Malicious computer code?greenspun.com : LUSENET : TimeBomb 2000 (Y2000) : One Thread
U.S. Cyber Cop Cites Y2K Software Tampering
Click on our sponsors! Updated 6:51 PM ET September 30, 1999 By Jim Wolf WASHINGTON (Reuters) - Malicious changes to computer code under the guise of Year 2000 software fixes has begun to surface in some U.S. work undertaken by foreign contractors, the top U.S. cyber cop said Thursday.
"We have some indications that this is happening" in a possible foreshadowing of economic and security headaches stemming from Y2K fixes, Michael Vatis of the Federal Bureau of Investigation told Reuters.
Vatis heads the interagency National Infrastructure Protection Center (NPIC), responsible for detecting and deterring cyber attacks on networks that drive U.S. finance, transport, telecommunications and other vital sectors.
A Central Intelligence Agency officer assigned to the NIPC said recently that India and Israel appeared to be the "most likely sources of malicious remediation" of U.S. software.
"India and Israel appear to be the countries whose governments or industry may most likely use their access to implant malicious code in light of their assessed motive, opportunity and means," the CIA officer, Terrill Maynard, wrote in the June issue of Infrastructure Protection Digest.
Significant amounts of Y2K repair is also being done for U.S. companies by contractors in Ireland, Pakistan and the Philippines, according to Maynard.
But they appear among the "least likely" providers to jeopardize U.S. corporate or government system integrity, although the possibility cannot be ruled out, he wrote.
Thousands of companies in the United States and elsewhere have contracted out system upgrades to cope with the Y2K glitch, which could scramble computers starting Jan. 1 when 1999 gives way to 2000.
The CIA declined comment on Maynard's article. Referring to it, Vatis said: "This is our effort to put out in the public information that hopefully can be useful to people."
Vatis, interviewed in his 11th floor office at FBI headquarters, said that so far "not a great deal" of Y2K-related tampering had turned up. "But that's largely because, number one, we're really dependent on private companies to tell us if they're seeing malicious code being implanted in their systems," he said.
In reporting evidence of possible Y2K-related sabotage of software, Vatis confirmed one of the worst long-term fears of U.S. national security planners.
"A tremendous amount of remediation of software has been done overseas or by foreign companies operating within the United States," Vatis said.
He said it was "quite easy" for an outsider to code in ways of gaining future access or causing something to "detonate" down the road.
This could expose a company to future "denial of service attacks," open it to economic espionage or leave it vulnerable to malicious altering of data, Vatis said.
The Special Senate Y2K committee, in its final report last week, described the issue as an "unsettling."
"The effort to fix the code may well introduce serious long-term risks to the nation's security and information superiority," said the panel headed by Robert Bennett, Republican of Utah, and Chris Dodd, Democrat of Connecticut.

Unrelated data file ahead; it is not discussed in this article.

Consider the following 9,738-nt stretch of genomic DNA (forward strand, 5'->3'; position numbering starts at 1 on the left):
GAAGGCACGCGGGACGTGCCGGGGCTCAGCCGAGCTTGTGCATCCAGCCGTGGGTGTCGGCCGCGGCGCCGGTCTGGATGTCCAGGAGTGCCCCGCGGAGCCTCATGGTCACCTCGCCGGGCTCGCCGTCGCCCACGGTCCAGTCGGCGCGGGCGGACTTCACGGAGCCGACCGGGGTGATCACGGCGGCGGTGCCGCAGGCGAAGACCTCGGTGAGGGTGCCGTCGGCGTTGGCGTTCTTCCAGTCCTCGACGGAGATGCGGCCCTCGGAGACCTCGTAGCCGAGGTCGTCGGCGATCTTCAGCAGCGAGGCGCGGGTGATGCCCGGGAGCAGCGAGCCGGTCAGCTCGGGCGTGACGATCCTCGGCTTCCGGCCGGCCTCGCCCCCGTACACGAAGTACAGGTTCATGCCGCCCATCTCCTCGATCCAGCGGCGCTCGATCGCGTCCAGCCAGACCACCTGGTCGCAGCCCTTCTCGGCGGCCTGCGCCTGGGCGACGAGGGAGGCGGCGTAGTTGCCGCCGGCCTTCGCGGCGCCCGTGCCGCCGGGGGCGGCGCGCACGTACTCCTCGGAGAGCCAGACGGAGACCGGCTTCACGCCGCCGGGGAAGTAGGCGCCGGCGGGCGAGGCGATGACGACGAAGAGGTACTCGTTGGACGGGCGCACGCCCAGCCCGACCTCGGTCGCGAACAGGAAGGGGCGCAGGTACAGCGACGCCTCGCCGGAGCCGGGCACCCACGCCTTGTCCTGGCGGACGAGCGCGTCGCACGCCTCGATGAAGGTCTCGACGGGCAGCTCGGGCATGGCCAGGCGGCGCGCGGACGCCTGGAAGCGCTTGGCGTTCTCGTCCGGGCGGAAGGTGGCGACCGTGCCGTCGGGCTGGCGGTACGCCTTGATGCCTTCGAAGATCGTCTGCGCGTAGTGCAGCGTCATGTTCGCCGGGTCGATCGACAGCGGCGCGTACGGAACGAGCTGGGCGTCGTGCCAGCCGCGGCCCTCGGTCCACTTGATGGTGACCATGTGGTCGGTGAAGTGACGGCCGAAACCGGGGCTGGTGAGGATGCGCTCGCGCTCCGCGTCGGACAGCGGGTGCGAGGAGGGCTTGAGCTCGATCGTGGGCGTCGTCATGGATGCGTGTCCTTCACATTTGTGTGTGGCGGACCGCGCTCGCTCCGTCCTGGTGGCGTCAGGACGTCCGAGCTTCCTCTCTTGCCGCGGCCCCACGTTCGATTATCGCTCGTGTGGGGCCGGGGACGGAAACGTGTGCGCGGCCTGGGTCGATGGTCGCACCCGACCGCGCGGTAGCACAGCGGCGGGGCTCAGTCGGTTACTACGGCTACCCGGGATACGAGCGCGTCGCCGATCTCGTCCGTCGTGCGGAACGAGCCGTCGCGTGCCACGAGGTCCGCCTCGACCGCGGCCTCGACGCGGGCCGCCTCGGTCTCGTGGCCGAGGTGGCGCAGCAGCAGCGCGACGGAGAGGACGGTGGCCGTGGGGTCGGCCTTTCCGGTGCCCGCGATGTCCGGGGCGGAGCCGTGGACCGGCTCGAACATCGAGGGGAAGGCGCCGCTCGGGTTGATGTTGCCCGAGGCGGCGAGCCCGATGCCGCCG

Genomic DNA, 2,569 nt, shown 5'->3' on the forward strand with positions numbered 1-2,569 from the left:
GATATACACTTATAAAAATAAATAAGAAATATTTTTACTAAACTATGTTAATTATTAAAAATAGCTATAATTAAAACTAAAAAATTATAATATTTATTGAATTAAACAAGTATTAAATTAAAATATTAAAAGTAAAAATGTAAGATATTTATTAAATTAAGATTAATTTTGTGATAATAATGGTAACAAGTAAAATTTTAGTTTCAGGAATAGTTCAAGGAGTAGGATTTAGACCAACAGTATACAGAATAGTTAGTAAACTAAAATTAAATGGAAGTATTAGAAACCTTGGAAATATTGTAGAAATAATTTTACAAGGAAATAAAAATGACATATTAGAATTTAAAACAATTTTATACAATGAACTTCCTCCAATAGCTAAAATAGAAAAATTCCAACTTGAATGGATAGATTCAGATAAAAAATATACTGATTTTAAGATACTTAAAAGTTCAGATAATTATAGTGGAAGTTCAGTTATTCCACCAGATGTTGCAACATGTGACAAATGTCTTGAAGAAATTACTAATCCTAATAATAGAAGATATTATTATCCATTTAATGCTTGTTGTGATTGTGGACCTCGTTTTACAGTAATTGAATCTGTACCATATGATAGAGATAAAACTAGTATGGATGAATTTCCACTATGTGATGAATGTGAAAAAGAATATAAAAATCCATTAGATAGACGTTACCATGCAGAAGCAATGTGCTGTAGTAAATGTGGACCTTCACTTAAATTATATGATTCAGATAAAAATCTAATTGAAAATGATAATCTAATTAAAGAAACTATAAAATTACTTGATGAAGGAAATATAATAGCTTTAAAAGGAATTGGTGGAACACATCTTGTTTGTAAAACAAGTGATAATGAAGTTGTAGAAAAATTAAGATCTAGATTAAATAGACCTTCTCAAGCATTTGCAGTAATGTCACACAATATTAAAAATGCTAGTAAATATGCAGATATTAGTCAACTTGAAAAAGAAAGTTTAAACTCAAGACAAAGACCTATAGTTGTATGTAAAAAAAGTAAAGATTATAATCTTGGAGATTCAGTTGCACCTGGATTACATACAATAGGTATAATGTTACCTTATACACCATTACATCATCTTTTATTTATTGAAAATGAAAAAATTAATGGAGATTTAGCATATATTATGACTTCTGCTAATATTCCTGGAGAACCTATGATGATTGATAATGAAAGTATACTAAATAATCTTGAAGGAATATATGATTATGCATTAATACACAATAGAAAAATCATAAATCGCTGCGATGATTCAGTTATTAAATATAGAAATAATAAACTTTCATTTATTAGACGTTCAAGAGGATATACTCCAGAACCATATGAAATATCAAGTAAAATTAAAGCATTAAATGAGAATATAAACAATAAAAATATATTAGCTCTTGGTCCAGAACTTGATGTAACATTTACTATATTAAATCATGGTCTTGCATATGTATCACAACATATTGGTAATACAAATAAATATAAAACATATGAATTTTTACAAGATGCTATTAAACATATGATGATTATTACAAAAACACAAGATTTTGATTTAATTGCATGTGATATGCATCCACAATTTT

The panel said the long-term consequences could include:
-- increased foreign intelligence collection
-- increase espionage activity
-- reduced information security
-- loss of economic advantage
-- increase in infrastructure vulnerability
Vatis, in testimony before the Y2K panel in July, warned that contractors could compromise systems by installing "trap doors" for anonymous access.
By implanting malicious code, he said, a contractor could stitch in a "logic bomb" or a time-delayed virus that would later disrupt operations. Another threat was insertion of a program that would compromise passwords or other system security, he said.
-- franko (firstname.lastname@example.org), September 30, 1999
Link please franko.
If verified, this story requires attention by media and preparation groups to heighten awareness of vulnerability of us all. This should be the *straw*.
I'm ready to put a few miles between us and that 7-11!
What companies have reported such incidents? Is any company safe, even if they have not had foiegn contractors working on remediation?
-- Michael (email@example.com), September 30, 1999.
This is the link the information came from... scary, huh?
-- franko (firstname.lastname@example.org), September 30, 1999.
Thanks franco, (I think) I just printed it off for educational/research purposes for my friends that keep hoping for the silver bullet. This *should* be the last time I ask them to prepare, but it probably won't be. (SIGH)
-- Michael (email@example.com), September 30, 1999.
"Yes Senator, we had all our systems completely renovated prior to the changeover, but one of our software engineers placed some code that crashed our systems intentionally."
"Yes Senator, we were all done, but we had some hackers break in right on January 3rd, and brought the system down.
"Yes Mr. Chairman, we'd finished renovating everything, but one of our contractors put in a time-bomb which brought the system down."
"Yes Your Honor, Pacific Power & Light was completely finished, unfortunately, a programmer placed a back-door to our systems, allowing someone to break into our system, rendering it unable to supply power to Los Angeles on January 1."
Yep, laying the groundwork for both failures, and for blame shifting. By the time the people have heard 10,000 times that the US is just fine, and everybody else is not, then we can certainly blame everything on programmers and their kindred - hackers.
That group, of course, is the cause of this problem in the first place, so it's only true justice after all.
-- Jollyprez (firstname.lastname@example.org), September 30, 1999.
Yeah, but it's cheaper to contract it out to India. Gotta watch that bottom line! :-)
-- A (A@AisA.com), October 01, 1999.